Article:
Of Love and Monsters


“A witch ought never to be frightened in the darkest forest, Granny Weatherwax had once told her, because she should be sure in her soul that the most terrifying thing in the forest was her.”

Wintersmith, Terry Pratchett

Magic HQ


Penny woke up groggy, tasting cotton in her mouth. She expected to die, so as these things went, this was an improvement. Once upon a time, she thought being a witch was a gift; now, she cursed that she’d ever celebrated being born with power—it led to situations like this. 

“A witch conquers the contours of an approved school of magic. A sorceress commands them all.”

Penny looked up at the voice that had just spoken. “I’m sorry…what?”

“I was just thinking about you,” he replied calmly, “And I thought I would explain it.”

Penny quickly glanced around the room as she struggled to her feet. It was all white. “Room,” though, was not quite the right word—more like space. Was she still in the basement of Magic HQ? 

“You were considering not being witch, and so I thought you’d like to know that you aren’t one. Not really. And you are in the basement, just trapped inside a binding spell.”  

“I see,” Penny agreed, even though she didn’t. “And you can read my mind?”

“That’s important to know?” He seemed perplexed by her question as if the thought had not occurred to him that this information might, in fact, be troubling—might, in fact, be a thing that doesn’t usually fucking happen. 

“Ah, I see the problem now. My apologies. I only meant to try and understand you because, well, it’s been centuries since I had a conversation with someone else. I thought this would help.” 

Panic galloped through her at such a pace she almost fell over. Don’t be stupid and don’t look alarmed, she scolded herself.  

“I would be shocked if you weren’t alarmed. This situation,” —he gestured around the space— “Is alarming. That’s why I need your help.” 

“My help?” Penny breathed.

He dropped his arms. “Yes, well, I’ve eaten everyone else. And you’re a sorceress. You know some of the old magics, so you can pick apart this spell and release us.”

Help him get out, why would she—

“My plans are very solid for once I get out of here.”

What kind of plans could he possibly have? Who even was he?

“Good plans. I’m going to pull the worlds apart at the seams, remake them into something new. And I need you to call me something better than Transmutation.”

Penny stumbled back, her heart pounding wildly. She didn’t want to help him escape and pull apart the worlds. She’d rather die if—

“You don’t want to die,” he replied conversationally, “There’s a chance that things might change. That’s the thing about me.”


“Change—Transmutation. That’s me.” He shook his head sadly, “They don’t teach witches about the old magics anymore. That’s where you come in. The magics binding me—binding us—are very old. But you can work around them. And you should give me a name, or else things will get confusing.”

“A name?” Penny didn’t mean to keep repeating the last part of his statements, but she couldn’t wrap her mind around what he was saying.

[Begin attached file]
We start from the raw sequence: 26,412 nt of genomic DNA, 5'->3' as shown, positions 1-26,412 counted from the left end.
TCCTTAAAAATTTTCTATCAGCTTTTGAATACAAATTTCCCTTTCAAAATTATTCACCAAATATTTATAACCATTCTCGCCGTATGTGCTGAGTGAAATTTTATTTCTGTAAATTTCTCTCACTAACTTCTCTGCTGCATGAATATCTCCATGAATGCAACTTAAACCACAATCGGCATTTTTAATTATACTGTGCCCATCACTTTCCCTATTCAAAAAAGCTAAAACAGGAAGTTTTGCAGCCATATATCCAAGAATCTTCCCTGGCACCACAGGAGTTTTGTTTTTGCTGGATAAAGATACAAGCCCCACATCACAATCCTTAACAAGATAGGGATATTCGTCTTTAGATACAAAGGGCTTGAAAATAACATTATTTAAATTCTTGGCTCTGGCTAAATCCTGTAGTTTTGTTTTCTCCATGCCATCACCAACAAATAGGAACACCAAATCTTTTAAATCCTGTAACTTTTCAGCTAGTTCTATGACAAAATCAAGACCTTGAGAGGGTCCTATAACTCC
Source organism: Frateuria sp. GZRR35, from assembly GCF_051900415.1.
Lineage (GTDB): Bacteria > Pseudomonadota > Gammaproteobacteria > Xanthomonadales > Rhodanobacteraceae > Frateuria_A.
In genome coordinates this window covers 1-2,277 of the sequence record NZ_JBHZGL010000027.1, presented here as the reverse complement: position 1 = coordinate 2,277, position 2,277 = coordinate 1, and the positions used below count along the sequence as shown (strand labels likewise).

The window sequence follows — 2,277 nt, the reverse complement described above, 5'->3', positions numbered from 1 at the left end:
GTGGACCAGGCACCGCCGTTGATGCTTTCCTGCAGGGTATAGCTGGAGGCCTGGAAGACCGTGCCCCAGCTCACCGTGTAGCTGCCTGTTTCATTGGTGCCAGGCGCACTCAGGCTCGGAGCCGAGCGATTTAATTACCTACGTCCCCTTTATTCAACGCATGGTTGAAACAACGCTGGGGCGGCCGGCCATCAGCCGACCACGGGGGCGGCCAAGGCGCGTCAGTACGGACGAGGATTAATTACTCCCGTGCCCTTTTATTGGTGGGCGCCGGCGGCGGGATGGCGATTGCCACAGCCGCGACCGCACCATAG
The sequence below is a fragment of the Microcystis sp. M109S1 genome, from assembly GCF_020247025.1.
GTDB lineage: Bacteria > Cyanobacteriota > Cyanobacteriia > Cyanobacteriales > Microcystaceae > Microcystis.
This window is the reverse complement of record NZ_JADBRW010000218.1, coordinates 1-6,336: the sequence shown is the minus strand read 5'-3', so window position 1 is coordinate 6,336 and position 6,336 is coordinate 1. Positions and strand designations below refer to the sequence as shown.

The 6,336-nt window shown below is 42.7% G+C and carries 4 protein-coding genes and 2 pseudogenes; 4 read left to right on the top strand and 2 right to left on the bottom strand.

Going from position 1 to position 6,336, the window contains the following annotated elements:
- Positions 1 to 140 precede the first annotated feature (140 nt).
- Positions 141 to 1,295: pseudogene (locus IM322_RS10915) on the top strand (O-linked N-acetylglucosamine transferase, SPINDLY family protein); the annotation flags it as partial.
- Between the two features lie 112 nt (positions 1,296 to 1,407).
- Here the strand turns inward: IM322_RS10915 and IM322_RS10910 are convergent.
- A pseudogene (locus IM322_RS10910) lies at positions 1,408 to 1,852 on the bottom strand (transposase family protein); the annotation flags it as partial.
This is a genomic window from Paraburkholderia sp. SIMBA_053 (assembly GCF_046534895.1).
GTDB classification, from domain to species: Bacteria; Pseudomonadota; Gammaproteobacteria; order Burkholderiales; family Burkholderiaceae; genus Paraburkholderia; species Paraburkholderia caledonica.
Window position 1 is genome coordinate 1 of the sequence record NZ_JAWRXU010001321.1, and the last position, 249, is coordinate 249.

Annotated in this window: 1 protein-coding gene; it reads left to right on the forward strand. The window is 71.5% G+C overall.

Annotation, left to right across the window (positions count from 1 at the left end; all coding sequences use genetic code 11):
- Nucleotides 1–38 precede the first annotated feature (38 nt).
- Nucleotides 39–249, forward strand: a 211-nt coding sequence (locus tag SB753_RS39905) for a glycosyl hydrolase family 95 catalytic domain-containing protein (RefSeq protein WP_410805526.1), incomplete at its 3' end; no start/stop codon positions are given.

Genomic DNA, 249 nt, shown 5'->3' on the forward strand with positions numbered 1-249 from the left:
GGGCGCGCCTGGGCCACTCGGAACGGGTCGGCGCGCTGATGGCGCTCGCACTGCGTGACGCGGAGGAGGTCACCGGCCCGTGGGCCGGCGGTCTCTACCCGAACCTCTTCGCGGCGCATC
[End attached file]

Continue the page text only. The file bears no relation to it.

“I can’t be Penny,” he explained patiently, as if the reasoning were obvious, “You’ll have to call me something else because you’re not going to die.”

He was right about that. A more valiant witch than she would go on and on about standing between him and destruction of the worlds, but she was not valiant; she was practical and a survivor. Penny Pizzazz didn’t plan to die until she was good and ready.

“Exactly. I sensed that about you and—” 

“Get out of my head,” Penny declared suddenly. 

“Excuse me?”

“I need you to get the fuck out of my head,” she repeated, “I can’t think or do anything with you rummaging around in there, responding to my every thought before I even say it. You want me to get us out of here, I need to think, and I need you not to respond to those thoughts unless I voice them out loud.”

He furrowed his brow and started to say something but seemed to think better of it. “I’ll try.”

“Good,” Penny said, a wave of relief washing over her. He could still read her thoughts, of that she was sure. But at least she could pretend that wasn’t happening for the sake of her own sanity. 

She crouched down, trying to determine the boundaries of the space and get any kind of clue about the different magic involved. She did know about many of the old magics, her mother made sure of it. Still, that knowledge was primarily theoretical and how it translated into picking apart a spell was not immediately clear to her. 

“How long have you been…” Penny stopped herself before she asked how long he had been trapped down here. L. Faba pushed her down the stairs so this was definitely a trap, but Transmutation did not seem like a victim. He talked about pulling the worlds apart like he was making a New Year’s resolution or declaring his intention to try making pasta for dinner.

“Did the Sages bind you because you’re dangerous?” she asked instead.

He put a hand on his chin, appearing to give the matter serious thought. Then, a wary expression passed over his face. “I wasn’t before,” he said finally, “But I am now.”

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